As I already wrote too many times, I've started to use Gnus 6 months ago, and never looked back.

At that time, I joined the ding mailing list in order to ask some dumb questions and, once, send a patch. There were very low activity on that list.

Until Lars, the original Gnus author, came back.

Three weeks ago, he started to wrote a new wash function to render HTML mails properly, with pictures. It's named `gnus-html', and is (for now) based on w3m (but not on emacs-w3m, which is not part of Emacs).

Last week, I've sent a set of patches to replace the usage of curl by the standard `url-retrieve' function to fetch images, plus various enhancement. It seems that my work was good enough that Lars offered me write access to the git repository. I can therefore mess up the Gnus entirely. Hurrah!

I've continued to work on gnus-html and recently merged a set of patches improving image retrieval (which is now done in parallel) and starting to use `url-cache' to cache image for a defined period of time. Of course, I found a bunch of tiny bug and special case while reading RSS feeds and various HTML mails, and fixed them all along.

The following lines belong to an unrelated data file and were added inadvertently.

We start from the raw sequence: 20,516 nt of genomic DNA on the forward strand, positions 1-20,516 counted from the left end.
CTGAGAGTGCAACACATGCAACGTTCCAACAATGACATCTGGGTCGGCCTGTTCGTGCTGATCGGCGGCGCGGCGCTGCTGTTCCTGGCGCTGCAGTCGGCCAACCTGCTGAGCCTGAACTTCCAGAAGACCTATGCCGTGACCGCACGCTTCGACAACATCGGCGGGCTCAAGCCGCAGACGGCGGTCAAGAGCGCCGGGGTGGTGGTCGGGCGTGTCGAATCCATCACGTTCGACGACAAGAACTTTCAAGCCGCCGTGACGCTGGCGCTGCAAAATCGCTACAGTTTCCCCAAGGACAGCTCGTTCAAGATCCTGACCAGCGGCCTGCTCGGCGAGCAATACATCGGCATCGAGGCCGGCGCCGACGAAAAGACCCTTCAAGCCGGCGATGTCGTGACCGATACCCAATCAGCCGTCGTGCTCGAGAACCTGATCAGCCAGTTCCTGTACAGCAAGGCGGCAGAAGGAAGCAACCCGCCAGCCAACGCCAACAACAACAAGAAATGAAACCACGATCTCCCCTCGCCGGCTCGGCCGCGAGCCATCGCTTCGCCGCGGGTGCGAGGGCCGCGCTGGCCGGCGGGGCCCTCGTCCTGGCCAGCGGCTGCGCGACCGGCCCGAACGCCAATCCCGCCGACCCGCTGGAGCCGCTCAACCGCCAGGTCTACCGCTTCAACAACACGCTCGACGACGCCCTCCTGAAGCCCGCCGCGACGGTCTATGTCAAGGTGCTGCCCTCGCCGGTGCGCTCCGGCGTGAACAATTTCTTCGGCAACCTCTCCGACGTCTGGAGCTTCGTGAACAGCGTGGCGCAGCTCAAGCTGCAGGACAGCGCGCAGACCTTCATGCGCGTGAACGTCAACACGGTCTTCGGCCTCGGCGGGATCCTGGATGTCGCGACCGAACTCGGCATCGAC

Lars added a libxml binding for Emacs 24, providing the `html-parse-string' function. His future plan seems to be the abandon of w3m in favor of a native parsing via libxml to render HTML, and therefore, HTML mails.

I should also mention the new `nnimap' back-end; Gnus has been designed to read NNTP newsgroups, and not mails. Consequently, it had a very poor behaviour when used with a back-end such has (IMAP)[].

Lars took a week to rewrite entirely our dear `nnimap' back-end, and make it act in a more expected way. There's still a bunch of bug and code to write, but it is at least usable and seems faster than the old code.

Last thing I did was to rewrite the icon support in the group buffer. When I started to use Gnus, I was curious and tried to configure this. I never managed to make it work, and now know and understand why it was broken. So I ended rewriting entirely, and now it works. I never though I would understand, fix, and commit this code when reading the Gnus documentation this winter, but hell yeah, I did.

Now I've still several little project to improve things in all sort of area. We'll see what I'll do next. :-)